I went to a meeting of the Society, and said that there were a number of positive errors in Lady Herringham’s translation which I’d reluctantly corrected. Reluctantly because I’d been brought up on Lady Herringham’s translation, loved it dearly, and found it much more readable — and I still do find it more readable, far more pleasant — than my own, but I think it’s less accurate. [He discussed his translation with the Society, and finally] … they decided that time would reveal the truth … and my impertinent translation would soon be forgotten. I’m happy to say that it’s worked the other way and Allen and Unwin I think have now taken the Lady Herringham translation off the market and Dover tell me that the sales of my translation go on quite steadily even now. [Interview, 1974, Tape 3 Side 1; transcript pp. 63-4]


He concluded this reminiscence by expressing dissatisfaction with certain points of his own translation:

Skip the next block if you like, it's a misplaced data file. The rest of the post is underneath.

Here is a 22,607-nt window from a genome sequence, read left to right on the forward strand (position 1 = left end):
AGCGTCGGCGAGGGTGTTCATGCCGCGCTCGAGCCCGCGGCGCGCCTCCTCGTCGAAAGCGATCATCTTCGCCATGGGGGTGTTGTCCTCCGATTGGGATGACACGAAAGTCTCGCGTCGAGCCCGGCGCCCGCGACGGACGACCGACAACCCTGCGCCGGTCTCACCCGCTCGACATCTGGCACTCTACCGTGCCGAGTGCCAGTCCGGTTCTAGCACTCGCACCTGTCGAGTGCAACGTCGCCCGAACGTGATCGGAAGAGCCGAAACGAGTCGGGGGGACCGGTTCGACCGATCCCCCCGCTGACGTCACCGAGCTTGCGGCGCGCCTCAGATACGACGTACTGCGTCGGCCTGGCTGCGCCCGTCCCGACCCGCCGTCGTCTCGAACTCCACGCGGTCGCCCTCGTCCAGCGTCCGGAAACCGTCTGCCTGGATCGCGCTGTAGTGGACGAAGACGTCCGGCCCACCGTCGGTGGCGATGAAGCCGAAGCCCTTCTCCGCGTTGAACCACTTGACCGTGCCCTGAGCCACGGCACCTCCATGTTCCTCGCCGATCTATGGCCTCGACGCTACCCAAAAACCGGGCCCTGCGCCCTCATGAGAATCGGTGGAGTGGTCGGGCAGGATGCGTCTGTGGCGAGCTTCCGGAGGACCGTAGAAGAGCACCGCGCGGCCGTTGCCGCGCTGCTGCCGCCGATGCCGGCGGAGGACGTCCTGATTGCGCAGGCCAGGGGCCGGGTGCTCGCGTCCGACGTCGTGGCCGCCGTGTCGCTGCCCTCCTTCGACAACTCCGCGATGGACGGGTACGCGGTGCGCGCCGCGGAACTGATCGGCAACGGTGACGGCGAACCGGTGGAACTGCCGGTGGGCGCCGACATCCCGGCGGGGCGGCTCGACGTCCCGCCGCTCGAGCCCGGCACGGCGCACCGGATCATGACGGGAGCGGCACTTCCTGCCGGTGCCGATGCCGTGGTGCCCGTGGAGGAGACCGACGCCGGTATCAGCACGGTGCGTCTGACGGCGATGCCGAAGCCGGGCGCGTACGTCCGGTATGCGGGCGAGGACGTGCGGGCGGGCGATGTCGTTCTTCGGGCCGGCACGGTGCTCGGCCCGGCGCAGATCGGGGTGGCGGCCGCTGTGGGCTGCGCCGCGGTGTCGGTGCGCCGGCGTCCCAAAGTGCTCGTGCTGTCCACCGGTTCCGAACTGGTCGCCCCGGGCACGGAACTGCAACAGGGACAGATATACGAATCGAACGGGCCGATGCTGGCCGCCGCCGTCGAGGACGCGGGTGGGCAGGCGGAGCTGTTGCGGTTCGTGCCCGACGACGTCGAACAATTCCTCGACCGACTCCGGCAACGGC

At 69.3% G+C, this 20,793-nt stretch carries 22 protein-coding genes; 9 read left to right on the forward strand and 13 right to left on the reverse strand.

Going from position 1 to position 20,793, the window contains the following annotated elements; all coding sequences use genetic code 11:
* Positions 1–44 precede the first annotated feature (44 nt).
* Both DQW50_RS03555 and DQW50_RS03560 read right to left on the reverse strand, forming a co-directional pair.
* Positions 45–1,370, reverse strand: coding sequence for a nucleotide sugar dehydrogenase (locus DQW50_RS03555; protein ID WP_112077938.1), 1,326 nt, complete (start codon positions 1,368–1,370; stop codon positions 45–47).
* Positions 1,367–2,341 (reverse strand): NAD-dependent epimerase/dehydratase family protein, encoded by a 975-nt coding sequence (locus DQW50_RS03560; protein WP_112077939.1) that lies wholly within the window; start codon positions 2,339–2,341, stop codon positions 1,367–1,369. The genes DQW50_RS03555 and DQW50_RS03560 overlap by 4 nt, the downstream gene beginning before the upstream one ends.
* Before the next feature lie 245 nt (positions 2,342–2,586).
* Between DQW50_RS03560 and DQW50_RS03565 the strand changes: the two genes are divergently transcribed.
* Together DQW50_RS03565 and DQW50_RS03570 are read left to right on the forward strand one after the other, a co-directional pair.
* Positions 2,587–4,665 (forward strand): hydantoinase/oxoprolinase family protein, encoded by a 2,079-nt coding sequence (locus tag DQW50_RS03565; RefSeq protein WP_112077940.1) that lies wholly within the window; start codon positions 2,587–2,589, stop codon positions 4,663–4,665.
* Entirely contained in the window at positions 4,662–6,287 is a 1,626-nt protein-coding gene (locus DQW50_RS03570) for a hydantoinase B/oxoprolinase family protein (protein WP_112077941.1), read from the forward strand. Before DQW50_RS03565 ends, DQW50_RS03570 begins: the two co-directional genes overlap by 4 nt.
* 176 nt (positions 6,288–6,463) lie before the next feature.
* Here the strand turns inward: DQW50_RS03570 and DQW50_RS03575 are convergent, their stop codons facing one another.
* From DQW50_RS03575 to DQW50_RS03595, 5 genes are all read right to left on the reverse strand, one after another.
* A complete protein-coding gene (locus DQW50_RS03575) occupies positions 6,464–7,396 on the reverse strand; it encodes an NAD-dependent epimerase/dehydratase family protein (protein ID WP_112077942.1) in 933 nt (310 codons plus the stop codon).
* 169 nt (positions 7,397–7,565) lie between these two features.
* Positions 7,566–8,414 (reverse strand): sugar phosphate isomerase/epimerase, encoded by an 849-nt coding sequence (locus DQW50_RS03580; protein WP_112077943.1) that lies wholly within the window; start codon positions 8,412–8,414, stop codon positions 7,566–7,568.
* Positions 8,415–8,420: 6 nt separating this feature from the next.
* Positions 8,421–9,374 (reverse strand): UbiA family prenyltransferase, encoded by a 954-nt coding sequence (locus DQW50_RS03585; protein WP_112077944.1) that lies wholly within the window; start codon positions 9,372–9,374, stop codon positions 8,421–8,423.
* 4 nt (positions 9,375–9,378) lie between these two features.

Well I don’t like it, and I do want to correct some infelicities in it and a certain number of positive errors.  [Interview, Tape 3 Side 1; transcript pp. 64]


Thompson did, in fact, take some action to correct these publicly. As he recalled:


A friend of mine… was having great trouble in obtaining drawing papers of suitable colours as backgrounds for certain designs that she was making, and I said, “Well, the answer is readily available in Cennino, he describes the tinting of papers which was very common in the 15th and 16th centuries, and you only have to follow the directions that Cennino gives.” She followed them and ran into several small difficulties which I was able to dispose of without any trouble at all. I said to myself, “If this girl has had these troubles, it’s worth while for me to write a paper to eliminate them in the experience of other students of Cennino.” So I wrote a paper for Tempera [the journal of the Society, 1971] disposing of the small difficulties which can arise in carrying out Cennino’s instructions. [Interview, Tape 3 Side 2; transcript p. 68]